Built in 1943, the building had outlived its use as a fire hall. Now, though, a local nonprofit wants to re-purpose the historic building into a creative space for artists.
“This is the lower level, and you can see, the whole space is almost 8,000 square feet,” said Kathleen Light, director of the Ketchikan Area Arts and Humanities Council.
She’s taking me on a tour of the city-owned Main Street fire station, which has
been empty since 2011. Well, empty of people. It’s been used as storage ever since the fire department moved into its new digs a few blocks away.
The old fire hall wasn’t big enough for modern firefighting rigs. It is still big, though, with three bays opening directly onto the street. Light said that large garage space on the main floor is perfect for art studios.
“The floor is sort of indestructible, it’s concrete, so they can be messy and not hurt anything,” she said. “We also think we need to preserve a very large space for large work.”
That’s the concept for the big, open garage space. But wait! There’s more.
“As you move towards the back, there’s lots of space behind where the trucks were,” she said. “So there’s even more storage locker space for artists. This is where the pole was – the fireman pole.”
Would they put it back?
“No, the new station has it,” she said. “They’re not coughing it up.”
And, there’s even a basement – something of a rarity in Ketchikan.
“There’s space down there – we can go down there,” she said, leading the way. “There’s more work space down here, and I believe this is where the firemen had their lockers, so even more space. And there’s a little bit of water seepage, but we’re right on the rock, so none of that is surprising or unusual.”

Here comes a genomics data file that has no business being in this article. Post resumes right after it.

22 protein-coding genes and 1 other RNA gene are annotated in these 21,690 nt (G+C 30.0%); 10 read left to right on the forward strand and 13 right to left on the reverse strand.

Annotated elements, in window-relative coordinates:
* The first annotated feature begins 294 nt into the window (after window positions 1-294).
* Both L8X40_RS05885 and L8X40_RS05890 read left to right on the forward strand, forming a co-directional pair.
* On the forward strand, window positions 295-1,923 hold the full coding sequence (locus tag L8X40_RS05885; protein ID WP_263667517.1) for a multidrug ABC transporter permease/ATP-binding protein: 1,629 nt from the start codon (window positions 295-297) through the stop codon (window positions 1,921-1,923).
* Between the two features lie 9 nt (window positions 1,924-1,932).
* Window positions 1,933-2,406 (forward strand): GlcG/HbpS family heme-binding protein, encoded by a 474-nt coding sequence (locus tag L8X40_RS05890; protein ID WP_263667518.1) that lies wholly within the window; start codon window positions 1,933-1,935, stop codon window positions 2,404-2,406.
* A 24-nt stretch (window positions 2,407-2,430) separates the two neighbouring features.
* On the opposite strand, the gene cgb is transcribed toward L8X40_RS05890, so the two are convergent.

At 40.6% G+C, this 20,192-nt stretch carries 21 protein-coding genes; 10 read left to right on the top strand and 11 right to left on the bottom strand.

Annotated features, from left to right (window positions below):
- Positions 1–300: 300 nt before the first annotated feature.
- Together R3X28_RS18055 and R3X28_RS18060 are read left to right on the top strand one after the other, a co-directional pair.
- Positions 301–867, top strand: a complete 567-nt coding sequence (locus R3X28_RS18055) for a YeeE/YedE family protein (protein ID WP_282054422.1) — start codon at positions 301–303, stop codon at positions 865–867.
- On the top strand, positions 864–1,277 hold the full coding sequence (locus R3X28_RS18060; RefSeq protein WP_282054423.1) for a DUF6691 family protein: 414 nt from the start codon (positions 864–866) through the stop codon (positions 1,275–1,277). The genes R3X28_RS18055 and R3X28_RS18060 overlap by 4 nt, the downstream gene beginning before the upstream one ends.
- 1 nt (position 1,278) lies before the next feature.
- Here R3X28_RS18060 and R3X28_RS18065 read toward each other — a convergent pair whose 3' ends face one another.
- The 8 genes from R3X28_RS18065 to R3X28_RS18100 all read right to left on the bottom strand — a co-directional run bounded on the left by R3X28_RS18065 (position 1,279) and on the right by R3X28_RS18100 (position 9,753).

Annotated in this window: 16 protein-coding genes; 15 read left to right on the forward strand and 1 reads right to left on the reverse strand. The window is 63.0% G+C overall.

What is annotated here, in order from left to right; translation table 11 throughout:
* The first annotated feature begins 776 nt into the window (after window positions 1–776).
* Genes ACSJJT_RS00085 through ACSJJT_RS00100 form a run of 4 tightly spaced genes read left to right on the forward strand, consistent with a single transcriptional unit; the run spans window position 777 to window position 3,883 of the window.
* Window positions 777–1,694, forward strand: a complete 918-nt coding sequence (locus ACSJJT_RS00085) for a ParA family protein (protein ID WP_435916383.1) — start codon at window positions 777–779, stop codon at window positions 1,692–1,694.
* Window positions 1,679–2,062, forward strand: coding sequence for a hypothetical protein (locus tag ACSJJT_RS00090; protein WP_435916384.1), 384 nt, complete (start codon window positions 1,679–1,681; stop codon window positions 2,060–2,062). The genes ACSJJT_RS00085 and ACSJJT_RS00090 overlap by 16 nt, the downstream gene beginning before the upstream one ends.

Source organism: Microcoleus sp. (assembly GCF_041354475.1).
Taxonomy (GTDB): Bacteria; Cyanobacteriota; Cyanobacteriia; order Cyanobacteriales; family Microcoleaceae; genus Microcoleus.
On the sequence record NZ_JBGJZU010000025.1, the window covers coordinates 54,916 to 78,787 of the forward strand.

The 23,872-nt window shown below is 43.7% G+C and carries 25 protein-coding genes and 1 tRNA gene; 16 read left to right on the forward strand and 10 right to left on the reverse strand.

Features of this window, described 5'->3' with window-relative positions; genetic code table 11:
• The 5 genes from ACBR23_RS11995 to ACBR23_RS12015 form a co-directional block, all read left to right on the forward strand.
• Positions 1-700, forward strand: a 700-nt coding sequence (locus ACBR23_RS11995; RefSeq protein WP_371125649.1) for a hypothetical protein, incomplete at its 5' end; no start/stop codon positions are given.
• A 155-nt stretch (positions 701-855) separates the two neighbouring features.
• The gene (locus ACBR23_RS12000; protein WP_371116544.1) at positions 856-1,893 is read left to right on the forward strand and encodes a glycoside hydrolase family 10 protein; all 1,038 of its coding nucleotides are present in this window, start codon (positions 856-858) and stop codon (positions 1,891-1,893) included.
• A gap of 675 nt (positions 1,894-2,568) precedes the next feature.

Upstairs is where the “residency” part of the plan would be realized. The second floor already is laid out with four bedrooms, a communal bathroom, a kitchen and meeting rooms that the fire department used for training.
“This is where artists would come to stay,” Light said. “So, if they’re visiting from outside of our community, they would stay in these spaces, work downstairs in studios, learn from the master artists.”
The space isn’t move-in ready, though. There would be a lot of work involved, especially since the Arts Council wants to restore the building, which had been renovated at one point.
“They dropped the ceiling from the original ceiling; they put in a couple extra
walls,” Light said. “We’d get it back to its original layout, which would provide more room.”
On top of that, the building needs a new roof, and the oil-fired boilers in the basement need replacement.
All that is going to cost a lot, which is why the Arts Council doesn’t want to take over ownership quite yet. In its proposal to the City of Ketchikan, the Arts Council asks for a “partnership.”
The first step in that partnership would be an assessment, which the Arts Council wants to city to help fund.